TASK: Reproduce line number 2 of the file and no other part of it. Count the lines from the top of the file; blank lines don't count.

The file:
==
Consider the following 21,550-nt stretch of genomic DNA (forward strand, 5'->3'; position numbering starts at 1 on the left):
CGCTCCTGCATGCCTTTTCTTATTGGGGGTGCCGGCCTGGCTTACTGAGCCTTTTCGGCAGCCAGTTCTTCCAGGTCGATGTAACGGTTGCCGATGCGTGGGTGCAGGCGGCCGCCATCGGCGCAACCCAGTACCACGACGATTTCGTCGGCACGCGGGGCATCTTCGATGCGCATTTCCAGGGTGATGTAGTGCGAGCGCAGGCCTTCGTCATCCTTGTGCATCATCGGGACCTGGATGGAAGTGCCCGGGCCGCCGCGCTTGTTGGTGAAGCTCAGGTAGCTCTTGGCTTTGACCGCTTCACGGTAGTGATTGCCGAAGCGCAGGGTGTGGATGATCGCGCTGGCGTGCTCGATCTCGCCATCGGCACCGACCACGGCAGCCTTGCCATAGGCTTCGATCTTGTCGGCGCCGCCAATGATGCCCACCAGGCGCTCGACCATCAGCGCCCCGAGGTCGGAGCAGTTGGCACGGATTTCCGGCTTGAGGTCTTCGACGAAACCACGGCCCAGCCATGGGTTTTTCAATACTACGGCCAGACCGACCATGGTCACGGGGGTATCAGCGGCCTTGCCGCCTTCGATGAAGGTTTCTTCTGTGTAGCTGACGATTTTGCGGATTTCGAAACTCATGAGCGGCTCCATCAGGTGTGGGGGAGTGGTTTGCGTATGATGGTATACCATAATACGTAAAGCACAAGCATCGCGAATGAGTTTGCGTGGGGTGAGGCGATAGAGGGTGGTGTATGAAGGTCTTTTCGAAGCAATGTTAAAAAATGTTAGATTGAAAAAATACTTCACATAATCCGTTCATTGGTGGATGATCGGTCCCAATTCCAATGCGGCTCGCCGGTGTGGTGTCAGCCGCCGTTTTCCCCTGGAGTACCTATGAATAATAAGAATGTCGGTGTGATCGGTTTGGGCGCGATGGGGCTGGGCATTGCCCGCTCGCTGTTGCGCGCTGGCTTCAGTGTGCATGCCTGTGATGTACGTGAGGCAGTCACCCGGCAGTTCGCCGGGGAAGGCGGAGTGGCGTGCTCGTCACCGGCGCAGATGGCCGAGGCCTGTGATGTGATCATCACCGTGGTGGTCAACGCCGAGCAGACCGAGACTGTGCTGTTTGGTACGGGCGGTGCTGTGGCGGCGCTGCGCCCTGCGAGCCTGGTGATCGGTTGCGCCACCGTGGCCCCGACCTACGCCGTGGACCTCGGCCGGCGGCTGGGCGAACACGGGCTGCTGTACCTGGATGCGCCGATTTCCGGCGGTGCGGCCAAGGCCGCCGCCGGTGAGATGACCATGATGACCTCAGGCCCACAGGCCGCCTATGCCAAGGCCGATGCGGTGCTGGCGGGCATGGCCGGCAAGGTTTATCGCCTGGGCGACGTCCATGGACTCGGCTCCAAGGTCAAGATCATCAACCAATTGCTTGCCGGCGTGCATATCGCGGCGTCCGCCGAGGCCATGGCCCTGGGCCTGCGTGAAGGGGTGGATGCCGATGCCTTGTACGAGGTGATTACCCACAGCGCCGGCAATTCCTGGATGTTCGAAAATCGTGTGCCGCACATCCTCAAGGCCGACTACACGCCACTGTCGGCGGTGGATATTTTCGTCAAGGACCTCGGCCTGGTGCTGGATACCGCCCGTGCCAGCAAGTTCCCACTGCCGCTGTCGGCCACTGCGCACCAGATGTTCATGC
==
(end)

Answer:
CGCTCCTGCATGCCTTTTCTTATTGGGGGTGCCGGCCTGGCTTACTGAGCCTTTTCGGCAGCCAGTTCTTCCAGGTCGATGTAACGGTTGCCGATGCGTGGGTGCAGGCGGCCGCCATCGGCGCAACCCAGTACCACGACGATTTCGTCGGCACGCGGGGCATCTTCGATGCGCATTTCCAGGGTGATGTAGTGCGAGCGCAGGCCTTCGTCATCCTTGTGCATCATCGGGACCTGGATGGAAGTGCCCGGGCCGCCGCGCTTGTTGGTGAAGCTCAGGTAGCTCTTGGCTTTGACCGCTTCACGGTAGTGATTGCCGAAGCGCAGGGTGTGGATGATCGCGCTGGCGTGCTCGATCTCGCCATCGGCACCGACCACGGCAGCCTTGCCATAGGCTTCGATCTTGTCGGCGCCGCCAATGATGCCCACCAGGCGCTCGACCATCAGCGCCCCGAGGTCGGAGCAGTTGGCACGGATTTCCGGCTTGAGGTCTTCGACGAAACCACGGCCCAGCCATGGGTTTTTCAATACTACGGCCAGACCGACCATGGTCACGGGGGTATCAGCGGCCTTGCCGCCTTCGATGAAGGTTTCTTCTGTGTAGCTGACGATTTTGCGGATTTCGAAACTCATGAGCGGCTCCATCAGGTGTGGGGGAGTGGTTTGCGTATGATGGTATACCATAATACGTAAAGCACAAGCATCGCGAATGAGTTTGCGTGGGGTGAGGCGATAGAGGGTGGTGTATGAAGGTCTTTTCGAAGCAATGTTAAAAAATGTTAGATTGAAAAAATACTTCACATAATCCGTTCATTGGTGGATGATCGGTCCCAATTCCAATGCGGCTCGCCGGTGTGGTGTCAGCCGCCGTTTTCCCCTGGAGTACCTATGAATAATAAGAATGTCGGTGTGATCGGTTTGGGCGCGATGGGGCTGGGCATTGCCCGCTCGCTGTTGCGCGCTGGCTTCAGTGTGCATGCCTGTGATGTACGTGAGGCAGTCACCCGGCAGTTCGCCGGGGAAGGCGGAGTGGCGTGCTCGTCACCGGCGCAGATGGCCGAGGCCTGTGATGTGATCATCACCGTGGTGGTCAACGCCGAGCAGACCGAGACTGTGCTGTTTGGTACGGGCGGTGCTGTGGCGGCGCTGCGCCCTGCGAGCCTGGTGATCGGTTGCGCCACCGTGGCCCCGACCTACGCCGTGGACCTCGGCCGGCGGCTGGGCGAACACGGGCTGCTGTACCTGGATGCGCCGATTTCCGGCGGTGCGGCCAAGGCCGCCGCCGGTGAGATGACCATGATGACCTCAGGCCCACAGGCCGCCTATGCCAAGGCCGATGCGGTGCTGGCGGGCATGGCCGGCAAGGTTTATCGCCTGGGCGACGTCCATGGACTCGGCTCCAAGGTCAAGATCATCAACCAATTGCTTGCCGGCGTGCATATCGCGGCGTCCGCCGAGGCCATGGCCCTGGGCCTGCGTGAAGGGGTGGATGCCGATGCCTTGTACGAGGTGATTACCCACAGCGCCGGCAATTCCTGGATGTTCGAAAATCGTGTGCCGCACATCCTCAAGGCCGACTACACGCCACTGTCGGCGGTGGATATTTTCGTCAAGGACCTCGGCCTGGTGCTGGATACCGCCCGTGCCAGCAAGTTCCCACTGCCGCTGTCGGCCACTGCGCACCAGATGTTCATGC